I have heard that Harley Davison plants have a good program with detailed modeling also.

[QUOTE=A King]The task I am thinking of is installing and removing bus switches. It is possible to shutdown the entire bus (and half the plant) to install one but...
This is a task performed only by licensed electricians and they are dressed in the proper arc flash PPE while doing it. Any thoughts?
[/QUOTE]
Our 2000-4000A busway system along with almost everyone’s has a high IE. We created a policy that 480 fused busway bus plugs <200 can be installed and removed by qualified workers based on a limited time routine (standing) EWP. The thinking is that >200A sandwich busway bus plugs are heaver, harder to align properly along with some other factors that increase the chance of an accident. We shutdown that busway in the event >200A bus plugs are installed.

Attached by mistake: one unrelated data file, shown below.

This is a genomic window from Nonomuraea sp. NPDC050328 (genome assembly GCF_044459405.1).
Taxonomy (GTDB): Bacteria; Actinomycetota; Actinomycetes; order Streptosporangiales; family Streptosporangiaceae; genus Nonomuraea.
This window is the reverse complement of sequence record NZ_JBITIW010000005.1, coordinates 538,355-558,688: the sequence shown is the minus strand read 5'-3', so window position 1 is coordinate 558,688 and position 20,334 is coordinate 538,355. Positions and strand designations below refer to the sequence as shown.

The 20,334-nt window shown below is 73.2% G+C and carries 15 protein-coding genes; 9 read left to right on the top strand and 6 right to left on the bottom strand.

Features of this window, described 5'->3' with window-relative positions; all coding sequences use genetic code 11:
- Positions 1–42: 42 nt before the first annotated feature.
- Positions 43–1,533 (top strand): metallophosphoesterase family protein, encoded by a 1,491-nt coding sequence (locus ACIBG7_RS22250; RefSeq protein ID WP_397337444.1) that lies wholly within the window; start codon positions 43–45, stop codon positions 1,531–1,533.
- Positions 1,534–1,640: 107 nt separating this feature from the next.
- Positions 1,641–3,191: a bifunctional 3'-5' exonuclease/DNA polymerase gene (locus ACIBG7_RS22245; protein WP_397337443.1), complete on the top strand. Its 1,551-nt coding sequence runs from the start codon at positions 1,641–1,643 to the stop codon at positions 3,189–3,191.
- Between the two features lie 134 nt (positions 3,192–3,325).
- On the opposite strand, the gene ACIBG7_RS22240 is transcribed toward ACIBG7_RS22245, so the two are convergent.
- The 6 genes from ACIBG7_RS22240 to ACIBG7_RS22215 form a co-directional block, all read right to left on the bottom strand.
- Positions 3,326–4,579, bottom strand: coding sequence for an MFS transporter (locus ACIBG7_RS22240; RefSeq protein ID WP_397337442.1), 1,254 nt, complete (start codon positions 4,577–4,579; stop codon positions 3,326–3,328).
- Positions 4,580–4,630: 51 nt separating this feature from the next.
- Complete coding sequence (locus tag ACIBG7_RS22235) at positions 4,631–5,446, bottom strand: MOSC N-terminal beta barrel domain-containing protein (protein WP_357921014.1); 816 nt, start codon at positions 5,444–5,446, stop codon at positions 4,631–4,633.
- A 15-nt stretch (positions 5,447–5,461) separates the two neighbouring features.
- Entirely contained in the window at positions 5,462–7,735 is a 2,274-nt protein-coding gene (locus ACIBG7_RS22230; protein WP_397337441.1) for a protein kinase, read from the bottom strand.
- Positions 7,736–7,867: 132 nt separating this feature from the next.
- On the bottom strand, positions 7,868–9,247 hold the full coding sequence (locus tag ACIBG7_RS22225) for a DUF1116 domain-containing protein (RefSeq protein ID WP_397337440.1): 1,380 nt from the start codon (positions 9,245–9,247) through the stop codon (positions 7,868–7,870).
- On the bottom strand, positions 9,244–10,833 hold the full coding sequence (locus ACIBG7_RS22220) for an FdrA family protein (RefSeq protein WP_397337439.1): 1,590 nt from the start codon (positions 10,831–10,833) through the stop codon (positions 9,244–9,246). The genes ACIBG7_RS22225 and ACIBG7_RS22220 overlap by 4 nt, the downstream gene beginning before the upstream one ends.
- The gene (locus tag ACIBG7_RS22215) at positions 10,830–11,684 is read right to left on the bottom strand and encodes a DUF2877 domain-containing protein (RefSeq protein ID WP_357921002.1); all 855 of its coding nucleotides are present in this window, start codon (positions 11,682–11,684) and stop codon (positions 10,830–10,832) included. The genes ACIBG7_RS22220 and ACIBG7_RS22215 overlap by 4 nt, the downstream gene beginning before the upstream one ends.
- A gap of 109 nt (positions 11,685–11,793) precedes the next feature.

The process for this limited time routine (standing) EWP task is as follows:
1. Qualified worker trained in bus plug removals and installs all sizes.
2. Qualified worker demonstrates proficiency installing a <200A bus plug in a non-energized busway for training and observing.
3. A training document detailing the work and hazards is completed and signed by the workers and management.
3. Qualified worker will also sign a EWP designed for a limited time (1 year). The worker agrees a hazard exist but by using safe work practices, hazard mitigation techniques and PPE the worker agrees he/she can do the work safely.
4. The worker can op out if he/she at anytime feels uncomfortable with the safety of the task and can stop work at their discretion.